A Robin Makes an Epic Journey Home for Christmas in Waitrose’s Holiday Ad

British grocer Waitrose on Sunday launched #HomeforChristmas, a holiday ad that follows a robin—apparently the U.K.’s favorite bird—trying to make it home to those he loves.

The voyage is based on the actual migration of Scandinavian robins. Created by adam&eveDDB, Rogue Films and The Mill, our heroic robin crosses mountains and seas, narrowly missing the claws of a predator, before arriving at a dish that a young girl has set out for him.

Waiting there is a Waitrose mince pie and the robin’s companion.

Brand: Waitrose

Agency: Adam&EveDDB

Even if you’re not a member of the Audubon Society, the feathered hero’s story may resonate. It’s been a rough year for many, with an epically contentious ending. If you’ve felt dragged through the cobblestones, this bird has too: A couple of near-death experiences make this trip feel like a Herculean, once-in-a-lifetime accomplishment.

“Coming home is a central theme at Christmas when welcoming, hosting and providing a special meal for loved ones at the heart of celebrations,” says marketing director Rupert Thomas of Waitrose.

“Sharing the best possible food and drink with family and friends is one of the great joys of the festive period, and we hope that the determination of our robin resonates with viewers as they follow his journey back to where he belongs. It’s a story of love, courage and the importance of enjoyment with family and friends.”

The ad is buttressed by music from Icelandic composer Jóhann Jóhannsson, who adapted his track “Cambridge, 1963” from The Theory of Everything. A 90-second version launched yesterday, during the X Factor results show.

The robin itself was brought to life with the magic of CG, which sounds a bit trite, given all the work that went into it.

“Working with specialists in robin behavior helped us with our detailed observation of the classic behaviors of the robin,” explains creative director Jorge Montiel of The Mill. “The way robins move, their size and their lack of facial expressions meant that the bird’s personality had to be evoked almost entirely through its body language. Every little breath, heartbeat, twitch had to be present, and in time, allowing this tiny creature to take center stage among the dramatic landscapes behind him.”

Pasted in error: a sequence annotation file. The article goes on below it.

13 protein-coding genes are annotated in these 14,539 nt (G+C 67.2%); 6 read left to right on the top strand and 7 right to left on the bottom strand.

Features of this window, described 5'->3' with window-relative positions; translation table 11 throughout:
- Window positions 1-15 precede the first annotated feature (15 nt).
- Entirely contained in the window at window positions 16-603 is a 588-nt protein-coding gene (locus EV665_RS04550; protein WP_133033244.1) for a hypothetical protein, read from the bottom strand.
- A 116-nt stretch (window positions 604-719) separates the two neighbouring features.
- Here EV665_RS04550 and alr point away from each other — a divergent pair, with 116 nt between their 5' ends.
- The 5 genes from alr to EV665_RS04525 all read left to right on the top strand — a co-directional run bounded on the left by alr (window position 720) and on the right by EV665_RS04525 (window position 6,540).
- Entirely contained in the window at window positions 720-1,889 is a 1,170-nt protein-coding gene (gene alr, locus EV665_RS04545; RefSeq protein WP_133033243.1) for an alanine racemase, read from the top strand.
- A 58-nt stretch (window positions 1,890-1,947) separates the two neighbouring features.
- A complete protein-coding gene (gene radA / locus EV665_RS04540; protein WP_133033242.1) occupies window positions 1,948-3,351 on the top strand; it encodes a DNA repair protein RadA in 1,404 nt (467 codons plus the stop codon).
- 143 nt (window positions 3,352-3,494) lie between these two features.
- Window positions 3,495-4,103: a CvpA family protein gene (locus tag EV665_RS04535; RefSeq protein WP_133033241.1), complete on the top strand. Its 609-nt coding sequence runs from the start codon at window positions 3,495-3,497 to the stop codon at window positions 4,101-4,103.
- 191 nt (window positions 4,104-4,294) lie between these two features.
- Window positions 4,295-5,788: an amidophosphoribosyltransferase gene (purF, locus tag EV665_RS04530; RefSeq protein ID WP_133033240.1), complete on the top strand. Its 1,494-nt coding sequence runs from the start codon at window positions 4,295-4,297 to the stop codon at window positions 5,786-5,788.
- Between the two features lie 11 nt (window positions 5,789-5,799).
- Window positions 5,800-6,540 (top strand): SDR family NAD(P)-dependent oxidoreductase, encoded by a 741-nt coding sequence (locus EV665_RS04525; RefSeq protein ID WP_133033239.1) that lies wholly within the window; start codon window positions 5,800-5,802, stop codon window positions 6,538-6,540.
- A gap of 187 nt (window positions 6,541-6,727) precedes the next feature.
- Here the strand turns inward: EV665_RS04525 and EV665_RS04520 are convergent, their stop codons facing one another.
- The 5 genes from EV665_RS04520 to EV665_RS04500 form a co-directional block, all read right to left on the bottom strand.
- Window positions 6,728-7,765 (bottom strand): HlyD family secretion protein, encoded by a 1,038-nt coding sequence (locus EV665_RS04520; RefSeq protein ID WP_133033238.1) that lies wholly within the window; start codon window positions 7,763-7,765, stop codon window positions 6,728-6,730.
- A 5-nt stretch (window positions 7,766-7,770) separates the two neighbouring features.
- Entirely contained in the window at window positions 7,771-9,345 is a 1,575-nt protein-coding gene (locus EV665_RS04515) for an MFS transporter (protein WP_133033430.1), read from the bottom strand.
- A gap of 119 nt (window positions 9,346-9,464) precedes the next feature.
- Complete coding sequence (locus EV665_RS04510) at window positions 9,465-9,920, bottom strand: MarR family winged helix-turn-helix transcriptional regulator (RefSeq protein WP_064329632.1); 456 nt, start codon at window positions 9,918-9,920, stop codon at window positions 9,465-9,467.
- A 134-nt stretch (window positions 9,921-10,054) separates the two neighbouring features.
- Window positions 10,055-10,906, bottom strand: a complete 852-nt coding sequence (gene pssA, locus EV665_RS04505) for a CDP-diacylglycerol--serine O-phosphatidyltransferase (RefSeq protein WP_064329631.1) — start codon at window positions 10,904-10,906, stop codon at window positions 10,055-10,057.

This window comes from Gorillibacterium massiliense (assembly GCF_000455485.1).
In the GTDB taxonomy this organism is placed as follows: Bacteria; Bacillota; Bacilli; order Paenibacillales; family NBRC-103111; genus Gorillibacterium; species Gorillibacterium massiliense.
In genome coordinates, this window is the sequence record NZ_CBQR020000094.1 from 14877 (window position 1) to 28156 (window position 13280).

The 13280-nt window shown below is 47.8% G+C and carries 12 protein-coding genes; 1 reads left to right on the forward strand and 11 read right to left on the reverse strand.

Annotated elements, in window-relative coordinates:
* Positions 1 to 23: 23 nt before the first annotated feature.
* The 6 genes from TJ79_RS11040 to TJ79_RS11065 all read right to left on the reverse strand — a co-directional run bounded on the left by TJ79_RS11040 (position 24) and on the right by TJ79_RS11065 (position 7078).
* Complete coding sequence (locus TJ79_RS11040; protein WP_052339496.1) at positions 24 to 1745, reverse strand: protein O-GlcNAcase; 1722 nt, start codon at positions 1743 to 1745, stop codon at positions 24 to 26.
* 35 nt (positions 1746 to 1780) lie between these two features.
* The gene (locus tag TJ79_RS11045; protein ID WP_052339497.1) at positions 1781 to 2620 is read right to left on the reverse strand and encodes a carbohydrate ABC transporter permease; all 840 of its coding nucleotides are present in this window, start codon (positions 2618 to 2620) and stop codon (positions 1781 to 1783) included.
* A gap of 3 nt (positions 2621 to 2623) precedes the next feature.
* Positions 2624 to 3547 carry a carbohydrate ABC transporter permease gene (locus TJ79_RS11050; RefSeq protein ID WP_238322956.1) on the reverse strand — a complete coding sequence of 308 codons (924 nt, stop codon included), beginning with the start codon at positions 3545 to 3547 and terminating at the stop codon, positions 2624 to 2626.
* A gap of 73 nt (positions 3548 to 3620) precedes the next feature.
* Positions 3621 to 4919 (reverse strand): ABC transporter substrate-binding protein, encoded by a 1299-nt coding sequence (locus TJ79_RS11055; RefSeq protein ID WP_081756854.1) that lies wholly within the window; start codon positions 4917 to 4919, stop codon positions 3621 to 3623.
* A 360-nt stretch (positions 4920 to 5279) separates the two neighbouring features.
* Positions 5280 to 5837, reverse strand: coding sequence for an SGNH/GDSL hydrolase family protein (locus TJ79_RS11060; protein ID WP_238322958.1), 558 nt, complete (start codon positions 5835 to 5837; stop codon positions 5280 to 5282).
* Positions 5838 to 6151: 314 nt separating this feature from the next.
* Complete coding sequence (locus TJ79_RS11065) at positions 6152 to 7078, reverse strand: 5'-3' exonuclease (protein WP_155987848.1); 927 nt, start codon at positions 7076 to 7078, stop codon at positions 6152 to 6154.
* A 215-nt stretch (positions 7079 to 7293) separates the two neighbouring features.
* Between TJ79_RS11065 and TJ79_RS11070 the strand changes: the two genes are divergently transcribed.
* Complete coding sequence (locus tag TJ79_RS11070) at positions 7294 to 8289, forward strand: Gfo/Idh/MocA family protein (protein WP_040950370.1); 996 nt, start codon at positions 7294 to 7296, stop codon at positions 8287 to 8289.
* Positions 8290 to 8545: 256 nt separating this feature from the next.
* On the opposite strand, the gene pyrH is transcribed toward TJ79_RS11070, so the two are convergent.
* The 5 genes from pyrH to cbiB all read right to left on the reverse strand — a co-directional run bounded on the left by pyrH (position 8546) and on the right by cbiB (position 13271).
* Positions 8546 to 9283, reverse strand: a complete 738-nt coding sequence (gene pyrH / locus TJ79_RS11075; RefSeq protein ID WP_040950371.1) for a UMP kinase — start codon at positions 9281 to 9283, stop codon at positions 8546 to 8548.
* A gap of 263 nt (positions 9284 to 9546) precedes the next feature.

“Building on our previous knowledge of feather work, we knew that creating a photo-real robin was going to be our most demanding bird job to date,” adds Adam Droy, The Mill’s lead 3-D artist. “With that in mind, we went about crafting a bespoke feather tool that would allow us to create such accurate feather simulations, down to the micro details such as how many barbs a feather has, how soft they feel and how each feather reacts to the light.”

TV versions of the ads will run for the next six weeks, in addition to social media support, a cinema presence (in 3-D, even!), VOD and digital display takeovers. A game, created by Manning Gottlieb OMD, will also give social viewers the chance to engage with the robin’s homeward journey.

“We’re really proud of this plucky little fella and his plight to get home for Christmas,” concludes executive creative director Richard Brim of adam&eveDDB. “It’s a warming story that speaks to the spirit of togetherness in the festive season and the joy of just coming home to where you belong. It feels like a great way to wrap up a great year for Waitrose.”

Website: http://www.waitrose.com/home/christmaswithwaitrose/Cominghome.html

(Source: Adweek)